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Get to know Bogota


Sprawling and by turns gritty and pretty, Bogotá has been undergoing a renaissance over the last decade or so and now has a firmly established place on the map of hot destinations. Here’s our rundown of what makes the Colombian capital tick.


The culinary scene in Bogotá is blooming, and the city is becoming known globally for its vibrant restaurants and cafes. From top end fine dining through to a buzzing street food scene, there are plenty of memorable eating experiences to be had in various districts of the capital, and some fresh and exciting dishes on offer. Colombia enjoys perfect growing conditions for many crops and one of the delights of Bogotá dining is that farm-to-table ethos and the searingly fresh produce available to chefs.

Typical dishes to sample in Bogotá include Ajiaco; a deeply savoury and hearty traditional soup packed full of pulled chicken, corn, sliced avocado and two or three varieties of potato, flavoured with a grassy local herb called guenas and topped off with sour cream and capers.

A classic Bogotáno breakfast is Chocolate Santafereño, which forges the unusual combo of hot chocolate with a side chunk of cheese for dunking. This adds an uniquely savoury edge to the sweet drink, and the melted remnants of the cheese can be scooped up by the accompanying cornbread. In terms of fast food, a firm favourite in Bogotá is Arepas; a griddled or fried corn flatbread stuffed with meat, cheese, veg or any combination of the above. This is a popular snack on the go and a delicious treat for any time of day.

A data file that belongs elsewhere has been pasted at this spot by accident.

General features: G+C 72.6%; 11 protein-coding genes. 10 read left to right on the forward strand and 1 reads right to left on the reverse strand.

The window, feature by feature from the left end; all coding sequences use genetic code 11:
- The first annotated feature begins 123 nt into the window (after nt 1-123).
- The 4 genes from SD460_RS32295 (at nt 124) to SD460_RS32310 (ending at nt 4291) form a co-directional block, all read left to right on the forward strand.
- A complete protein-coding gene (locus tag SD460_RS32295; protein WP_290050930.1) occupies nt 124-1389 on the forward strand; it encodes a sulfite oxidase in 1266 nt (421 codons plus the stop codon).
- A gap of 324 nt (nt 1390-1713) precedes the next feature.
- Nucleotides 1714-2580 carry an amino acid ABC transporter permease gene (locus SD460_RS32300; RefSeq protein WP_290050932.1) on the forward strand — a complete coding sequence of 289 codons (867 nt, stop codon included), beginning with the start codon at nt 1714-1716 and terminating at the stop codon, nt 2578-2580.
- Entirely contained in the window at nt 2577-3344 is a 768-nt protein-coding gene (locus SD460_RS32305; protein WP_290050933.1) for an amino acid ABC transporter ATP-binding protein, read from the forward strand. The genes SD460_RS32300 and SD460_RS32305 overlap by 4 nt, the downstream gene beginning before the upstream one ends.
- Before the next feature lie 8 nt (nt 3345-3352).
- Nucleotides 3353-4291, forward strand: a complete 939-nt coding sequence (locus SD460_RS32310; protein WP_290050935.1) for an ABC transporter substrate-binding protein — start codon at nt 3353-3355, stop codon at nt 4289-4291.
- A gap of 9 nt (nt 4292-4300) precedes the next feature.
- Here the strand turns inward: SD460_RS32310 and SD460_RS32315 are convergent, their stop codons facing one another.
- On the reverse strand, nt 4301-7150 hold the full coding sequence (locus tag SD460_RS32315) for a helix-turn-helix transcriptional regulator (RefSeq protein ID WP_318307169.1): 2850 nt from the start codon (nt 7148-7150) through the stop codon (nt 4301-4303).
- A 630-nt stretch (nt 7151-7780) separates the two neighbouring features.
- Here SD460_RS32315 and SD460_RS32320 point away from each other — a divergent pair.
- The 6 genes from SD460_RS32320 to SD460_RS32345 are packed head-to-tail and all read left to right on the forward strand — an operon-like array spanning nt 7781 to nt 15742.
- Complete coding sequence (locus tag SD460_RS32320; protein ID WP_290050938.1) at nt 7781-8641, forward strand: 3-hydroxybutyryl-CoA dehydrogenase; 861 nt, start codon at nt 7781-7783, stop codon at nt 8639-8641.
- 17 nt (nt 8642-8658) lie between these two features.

Fruit juices are widely available and come freshly squeezed from an array of enticing exotic fruits. Visit the Mercado Paloquemao for the best selection of fresh juices and an overview of the exciting fresh produce available in Colombia.


A stroll through La Candelaria district, the atmospheric heart of the city, reveals cute streets opening onto broad squares of low rise colonial architecture and historic churches. A particular feature of this part of Bogotá is the colourful paintwork, graffiti and murals adorning the characterful buildings and street furniture. A bustling hub of this part of town is the Plaza de Bolívar, filled with the flap of pigeons, the bleat of lamas, the aromas of the street food stalls and thronged with people. La Macarena is another pleasantly historic and cultural district with good restaurants and cafés, and a smattering of museums and galleries.

Worth noting is that Bogotá has a packed calendar of festivals, among them a three day rock fest, Rock al Parque; a bullfighting festival; events celebrating jazz and film;and the traditional catholic celebrations surrounding Semana Santa and Christmas.


The city itself is a good starting point, with locals out on café terraces and plenty of street entertainment such as musicians and mime artists dotting the major plazas and thoroughfares. Friday evenings are great for people watching when a major route through the city centre, the Septimazo, is closed to traffic and given over to strolling, promenading, cycling and performance artists. It’s a great way to see the city at play and get a calmer perspective.

For a breath of fresh air and a sublime view back across the city, take a trip up Monserrate, a crest of rock the sprouts from the edge of La Candelaria. It’s a short hop in a taxi from anywhere in central Bogotá to the cable car station, where you take a ride up to the top of the peak up to the sanctuary for an amazing panorama over the vast cityscape.

The nightlife in Bogotá is legendary, revolving around dancing and living it up in lively city venues such as bars and clubs. The rumba is a popular dance in the city, and if you want to join in try the dance clubs in La Candelaria and the Zona Rosa.

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